The Not-So-Secret Of Success for Internet Shows: Advertise On TV

It takes more than a little word-of-mouth buzz to be a successful original Internet show. Better use one of  marketing's most effective tools: TV. found this out firsthand for its new show "Mayne Street." It was viewed nearly 2.5 million times in the first 48 hours, with another one million views on mobile devices like iPhones, including clips on It was the site's most viewed single video in the past six months.

Numbers like this are akin to some decent cable network original program premieres. And that should come as no surprise. The difference with "Mayne Street" versus other original Internet shows is that it got the benefit of some prime national TV advertising on ESPN's litany of cable networks.

"Mayne Street" stars ESPN personality Kenny Mayne and a cast of characters. Mayne plays himself in a fictionalized version of life working for the likes of ESPN. The series runs in 15 three-to-five-minute episodes.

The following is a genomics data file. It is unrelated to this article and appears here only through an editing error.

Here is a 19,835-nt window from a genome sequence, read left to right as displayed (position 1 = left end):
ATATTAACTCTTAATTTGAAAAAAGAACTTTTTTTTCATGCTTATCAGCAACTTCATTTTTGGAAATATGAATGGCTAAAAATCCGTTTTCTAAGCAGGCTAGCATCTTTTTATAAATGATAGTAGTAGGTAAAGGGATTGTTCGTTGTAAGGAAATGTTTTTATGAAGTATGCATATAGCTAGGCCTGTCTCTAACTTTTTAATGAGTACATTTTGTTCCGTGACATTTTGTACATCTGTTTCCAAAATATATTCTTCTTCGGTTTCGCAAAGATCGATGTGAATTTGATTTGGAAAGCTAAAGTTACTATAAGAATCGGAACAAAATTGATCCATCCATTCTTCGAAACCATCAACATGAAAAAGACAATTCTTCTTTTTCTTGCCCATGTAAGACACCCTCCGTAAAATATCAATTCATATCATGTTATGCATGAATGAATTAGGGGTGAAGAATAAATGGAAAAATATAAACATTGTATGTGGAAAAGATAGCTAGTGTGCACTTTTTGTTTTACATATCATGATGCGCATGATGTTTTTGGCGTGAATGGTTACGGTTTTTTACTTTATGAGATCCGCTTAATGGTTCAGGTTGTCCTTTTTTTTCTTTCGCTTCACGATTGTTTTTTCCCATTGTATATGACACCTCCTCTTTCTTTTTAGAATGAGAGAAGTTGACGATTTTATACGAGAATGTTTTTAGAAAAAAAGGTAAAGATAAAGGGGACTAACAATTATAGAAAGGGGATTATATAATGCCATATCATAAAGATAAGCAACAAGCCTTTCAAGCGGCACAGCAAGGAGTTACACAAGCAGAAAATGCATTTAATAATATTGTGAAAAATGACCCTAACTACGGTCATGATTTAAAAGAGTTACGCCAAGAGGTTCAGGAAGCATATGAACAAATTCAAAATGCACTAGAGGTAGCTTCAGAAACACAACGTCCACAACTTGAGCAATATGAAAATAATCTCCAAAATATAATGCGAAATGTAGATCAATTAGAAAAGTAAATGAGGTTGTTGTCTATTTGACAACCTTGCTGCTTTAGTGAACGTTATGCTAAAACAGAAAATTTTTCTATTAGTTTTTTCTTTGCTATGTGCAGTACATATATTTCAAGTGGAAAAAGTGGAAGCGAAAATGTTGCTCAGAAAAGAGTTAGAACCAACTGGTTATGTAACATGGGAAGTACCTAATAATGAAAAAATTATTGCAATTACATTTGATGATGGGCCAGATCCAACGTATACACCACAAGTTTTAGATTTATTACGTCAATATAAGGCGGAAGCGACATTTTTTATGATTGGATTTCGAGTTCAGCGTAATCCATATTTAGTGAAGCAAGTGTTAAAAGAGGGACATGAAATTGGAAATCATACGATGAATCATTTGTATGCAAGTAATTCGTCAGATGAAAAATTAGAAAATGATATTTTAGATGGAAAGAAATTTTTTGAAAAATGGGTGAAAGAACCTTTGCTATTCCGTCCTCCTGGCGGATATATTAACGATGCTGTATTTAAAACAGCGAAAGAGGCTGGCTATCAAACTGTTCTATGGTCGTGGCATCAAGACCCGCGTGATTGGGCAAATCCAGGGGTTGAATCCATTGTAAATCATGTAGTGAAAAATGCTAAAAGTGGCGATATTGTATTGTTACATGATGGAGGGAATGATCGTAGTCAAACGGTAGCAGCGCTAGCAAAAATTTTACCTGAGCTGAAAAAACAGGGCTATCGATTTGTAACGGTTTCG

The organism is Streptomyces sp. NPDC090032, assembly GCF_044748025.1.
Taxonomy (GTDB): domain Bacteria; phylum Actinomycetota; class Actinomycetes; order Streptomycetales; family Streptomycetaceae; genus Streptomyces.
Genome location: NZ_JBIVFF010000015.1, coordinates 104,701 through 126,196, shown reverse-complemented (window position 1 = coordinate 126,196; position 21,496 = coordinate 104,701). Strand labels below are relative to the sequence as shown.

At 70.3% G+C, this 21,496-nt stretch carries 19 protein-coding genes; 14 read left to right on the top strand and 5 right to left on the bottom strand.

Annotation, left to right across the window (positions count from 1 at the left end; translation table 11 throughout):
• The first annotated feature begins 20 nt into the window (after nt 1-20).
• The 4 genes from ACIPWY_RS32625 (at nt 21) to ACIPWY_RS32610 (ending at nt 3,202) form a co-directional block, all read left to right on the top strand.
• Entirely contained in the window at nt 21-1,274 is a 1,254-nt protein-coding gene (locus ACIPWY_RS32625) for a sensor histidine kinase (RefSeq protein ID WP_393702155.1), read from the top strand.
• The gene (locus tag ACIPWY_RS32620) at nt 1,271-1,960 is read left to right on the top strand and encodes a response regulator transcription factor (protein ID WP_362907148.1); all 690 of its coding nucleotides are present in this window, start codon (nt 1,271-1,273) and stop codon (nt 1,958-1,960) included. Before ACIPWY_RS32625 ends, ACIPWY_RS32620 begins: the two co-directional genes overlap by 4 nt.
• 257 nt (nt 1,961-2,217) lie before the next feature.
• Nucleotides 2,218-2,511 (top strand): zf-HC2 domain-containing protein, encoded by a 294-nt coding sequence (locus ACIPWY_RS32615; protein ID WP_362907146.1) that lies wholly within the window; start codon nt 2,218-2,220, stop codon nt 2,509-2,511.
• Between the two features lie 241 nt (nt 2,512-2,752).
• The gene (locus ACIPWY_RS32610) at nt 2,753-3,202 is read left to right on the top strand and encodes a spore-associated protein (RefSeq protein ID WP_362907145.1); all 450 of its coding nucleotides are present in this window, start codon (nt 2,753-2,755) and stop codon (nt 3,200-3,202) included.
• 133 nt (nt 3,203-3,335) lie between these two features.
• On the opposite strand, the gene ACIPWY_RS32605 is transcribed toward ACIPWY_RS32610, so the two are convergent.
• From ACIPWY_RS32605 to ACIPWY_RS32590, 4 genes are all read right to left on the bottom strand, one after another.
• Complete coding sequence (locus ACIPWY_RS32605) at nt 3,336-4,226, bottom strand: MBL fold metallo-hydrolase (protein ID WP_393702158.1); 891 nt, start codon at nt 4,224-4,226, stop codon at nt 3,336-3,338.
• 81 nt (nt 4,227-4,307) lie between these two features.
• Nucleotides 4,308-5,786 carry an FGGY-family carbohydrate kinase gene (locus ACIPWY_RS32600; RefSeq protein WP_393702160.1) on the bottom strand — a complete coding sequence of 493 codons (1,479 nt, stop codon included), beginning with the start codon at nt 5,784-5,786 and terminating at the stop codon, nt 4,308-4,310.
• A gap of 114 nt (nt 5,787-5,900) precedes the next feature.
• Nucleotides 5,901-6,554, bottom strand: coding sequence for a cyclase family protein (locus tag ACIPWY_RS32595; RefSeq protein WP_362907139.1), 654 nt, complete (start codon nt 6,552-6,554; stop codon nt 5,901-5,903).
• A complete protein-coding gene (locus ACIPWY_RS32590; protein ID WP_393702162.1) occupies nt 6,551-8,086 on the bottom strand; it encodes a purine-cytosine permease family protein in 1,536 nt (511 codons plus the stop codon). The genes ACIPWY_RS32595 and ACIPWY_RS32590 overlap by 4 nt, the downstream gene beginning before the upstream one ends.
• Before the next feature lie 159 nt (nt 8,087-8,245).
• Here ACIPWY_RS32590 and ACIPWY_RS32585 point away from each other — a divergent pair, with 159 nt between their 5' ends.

A few years ago "Gold Rush," an original Internet reality competition show  from  producer Mark Burnett, ran on AOL and  grabbed 10 million or more viewers overall. Part of its success came from CBS airing valuable on-air network promos for the show.

No doubt, word-of-mouth for freaky YouTube shows, Tiny Fey's Sarah Palin impersonations, and other videos can garner millions of viewers.  But much of this is lightning-in-a-bottle stuff.

It's a lot tougher job to get big viewership from the ground up. This requires major marketing efforts -- something media executives don't want to spend big money for. At the recent OMMA Video event in Los Angeles, digital video ad agencies  kept taking about clients looking to "viral" their video projects, creating buzz -- the cheap man's approach to marketing.

But ESPN should be commended because it used valuable on-air inventory for promotion. Did it make money? Probably not -- considering the marketing and production costs versus how much ESPN got back from advertisers sponsoring the show.

But you have to start somewhere.



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